Chicago is known nationally for their high amount of violent crime. While it fails to make the list for the nation’s most violent cities, in 2017 alone the Chicago Tribune reports that the city has seen over 3,000 shootings and in 2016, the number of violent crimes committed with firearms rose higher than it had been in the last two decades. With such grim statistics in mind, the men and women in blue who patrol these dangerous streets every night have been looking for new ways to curb crime rates and have been steadily embracing technology in order to achieve that goal.
After police received a tip that illegal drugs and guns were being sold and traded through several secret Facebook groups, Chicago Police turned their attention to the internet in hopes of curbing Chicago’s grim track record. Beginning their investigation in February of 2017, law enforcement were able to infiltrate at least a dozen of these secret groups.
Through their undercover investigation, police say they were able to arrange the sale of 18 firearms, many with the serial numbers scratched off, as well as $45,000 worth of illegal drugs. As a result of this investigation, 50 people, including a teacher for Chicago Public Schools, have been arrested and warrants have been issued for an additional 18 people.
According to Chicago Police Superintendent Eddie Johnson, the agency reached out to Facebook for assistance in their operation but he says their response was not what the agency had hoped for. “Facebook has a responsibility to the people they serve to ensure these type of things don’t happen, quite frankly they have not been very friendly to law enforcement to prevent these things,” Johnson told Chicago’s ABC affiliate.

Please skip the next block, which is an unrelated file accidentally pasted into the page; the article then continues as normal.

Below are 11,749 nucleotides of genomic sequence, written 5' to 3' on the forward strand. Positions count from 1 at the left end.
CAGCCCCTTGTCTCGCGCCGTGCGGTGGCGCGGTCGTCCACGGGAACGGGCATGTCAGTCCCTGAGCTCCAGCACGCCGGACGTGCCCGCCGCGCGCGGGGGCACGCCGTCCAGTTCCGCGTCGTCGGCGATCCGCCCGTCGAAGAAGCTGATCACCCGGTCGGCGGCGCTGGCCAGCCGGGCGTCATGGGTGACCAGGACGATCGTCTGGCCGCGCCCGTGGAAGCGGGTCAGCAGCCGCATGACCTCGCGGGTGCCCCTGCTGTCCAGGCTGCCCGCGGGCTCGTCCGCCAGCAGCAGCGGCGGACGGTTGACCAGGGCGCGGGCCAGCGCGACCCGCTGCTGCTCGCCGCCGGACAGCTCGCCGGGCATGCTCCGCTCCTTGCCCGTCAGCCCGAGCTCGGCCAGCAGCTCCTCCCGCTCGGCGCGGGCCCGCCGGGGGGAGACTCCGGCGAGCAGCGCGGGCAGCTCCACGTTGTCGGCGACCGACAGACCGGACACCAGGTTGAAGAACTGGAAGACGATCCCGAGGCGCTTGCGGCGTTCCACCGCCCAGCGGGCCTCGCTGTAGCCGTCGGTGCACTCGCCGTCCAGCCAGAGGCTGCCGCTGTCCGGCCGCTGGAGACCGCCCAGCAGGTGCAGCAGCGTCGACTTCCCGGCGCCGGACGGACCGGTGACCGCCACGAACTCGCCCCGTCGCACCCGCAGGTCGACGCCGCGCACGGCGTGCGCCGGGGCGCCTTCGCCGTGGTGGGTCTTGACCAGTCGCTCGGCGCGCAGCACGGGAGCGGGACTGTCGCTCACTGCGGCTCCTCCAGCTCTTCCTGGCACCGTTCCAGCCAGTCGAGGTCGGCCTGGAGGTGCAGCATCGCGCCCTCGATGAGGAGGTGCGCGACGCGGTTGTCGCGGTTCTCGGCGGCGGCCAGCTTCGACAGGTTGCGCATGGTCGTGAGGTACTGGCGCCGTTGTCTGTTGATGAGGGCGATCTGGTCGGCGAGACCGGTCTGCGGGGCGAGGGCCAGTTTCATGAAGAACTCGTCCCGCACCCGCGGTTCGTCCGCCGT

A Facebook spokesman wrote to the same ABC affiliate, “We are investigating this report now as it is the first time we have been alerted to it. We do not allow the sale of guns or drugs on our platform. We routinely work with law enforcement.” Police say they will be having a meeting with Facebook executives in order to discuss cooperating in future investigations of this nature and collaborating in order to stop illegal activity on Facebook’s servers.
In a statement from the city’s mayor, Rahm Emanuel, he applauded the department’s use of technological innovations in helping to clean up Chicago’s streets. He says, “These innovative raids are the latest example of the smart, strategic steps the men and women of the Chicago Police Department are taking to combat gun violence. Whether criminals are operating online or on the street, we will always ensure CPD has the tools, technology, training and talent to track them down. I commend the leadership and rank and file of CPD for their proactive, professional policing that has taken more than 8,600 illegal guns off our streets this year and helped drive a reduction in crime in communities throughout the city.”